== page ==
Radio Frequency Identification (RFID) is a wireless communication technology that uses radio signals to identify specific targets and read and write related data without the need to identify mechanical or optical contact between the system and a particular target.
The radio's signal is transmitted from the tag attached to the item by an electromagnetic field that is modulated into a radio frequency to automatically identify and track the item. Some tags receive energy from the electromagnetic field emitted by the recognizer when they are recognized, and do not require a battery. The tag itself has a power source and can actively emit radio waves (electromagnetic fields modulated to radio frequencies). The tag contains electronically stored information that can be identified within a few meters. Unlike barcodes, RF tags do not need to be within the line of sight of the recognizer, but can also be embedded within the object being tracked.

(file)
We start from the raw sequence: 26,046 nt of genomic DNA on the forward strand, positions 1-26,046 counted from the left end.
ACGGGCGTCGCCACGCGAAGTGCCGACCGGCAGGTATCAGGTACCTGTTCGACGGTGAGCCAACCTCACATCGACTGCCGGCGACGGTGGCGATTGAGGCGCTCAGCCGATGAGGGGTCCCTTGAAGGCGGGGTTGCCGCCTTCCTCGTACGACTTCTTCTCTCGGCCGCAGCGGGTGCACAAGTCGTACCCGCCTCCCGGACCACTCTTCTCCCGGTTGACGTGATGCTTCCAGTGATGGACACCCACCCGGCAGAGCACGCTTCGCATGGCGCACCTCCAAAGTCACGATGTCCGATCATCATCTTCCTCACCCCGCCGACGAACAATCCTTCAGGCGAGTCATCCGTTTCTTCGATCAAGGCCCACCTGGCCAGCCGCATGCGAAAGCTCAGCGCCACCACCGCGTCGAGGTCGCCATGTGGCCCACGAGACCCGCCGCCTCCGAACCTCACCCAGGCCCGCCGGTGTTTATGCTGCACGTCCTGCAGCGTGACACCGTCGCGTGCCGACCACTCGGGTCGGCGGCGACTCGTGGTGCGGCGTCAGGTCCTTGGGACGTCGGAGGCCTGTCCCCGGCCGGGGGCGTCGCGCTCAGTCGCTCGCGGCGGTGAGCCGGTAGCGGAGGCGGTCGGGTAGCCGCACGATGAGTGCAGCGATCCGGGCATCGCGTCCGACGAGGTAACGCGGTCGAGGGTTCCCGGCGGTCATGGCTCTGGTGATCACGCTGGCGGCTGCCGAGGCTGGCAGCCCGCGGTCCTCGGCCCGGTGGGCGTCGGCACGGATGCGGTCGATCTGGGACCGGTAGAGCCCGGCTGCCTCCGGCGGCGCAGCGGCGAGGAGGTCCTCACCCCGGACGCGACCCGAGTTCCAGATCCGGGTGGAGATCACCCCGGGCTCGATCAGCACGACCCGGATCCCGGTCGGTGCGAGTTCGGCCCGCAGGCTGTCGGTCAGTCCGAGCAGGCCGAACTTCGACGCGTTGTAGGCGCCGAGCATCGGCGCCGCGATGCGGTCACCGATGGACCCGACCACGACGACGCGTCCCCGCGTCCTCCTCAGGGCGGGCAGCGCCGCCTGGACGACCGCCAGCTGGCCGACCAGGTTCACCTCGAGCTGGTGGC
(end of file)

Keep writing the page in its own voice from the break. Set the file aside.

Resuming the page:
Radio frequency identification technology is used in many industries. Attaching the label to a car that is in production, the factory can easily track the progress of the car on the production line. The warehouse can track where the medicine is located. Radio frequency tags can also be attached to livestock and pets to facilitate positive identification of livestock and pets (positive identification means preventing several animals from using the same identity). The RFID-enabled identification card allows employees to enter the locked building section, and the RF transponder on the car can also be used to collect the toll road and parking lot.
Some RF tags are attached to clothing, personal belongings, and even implanted in the human body. Since this technology may read personal information without my permission, this technology may also infringe on personal privacy concerns.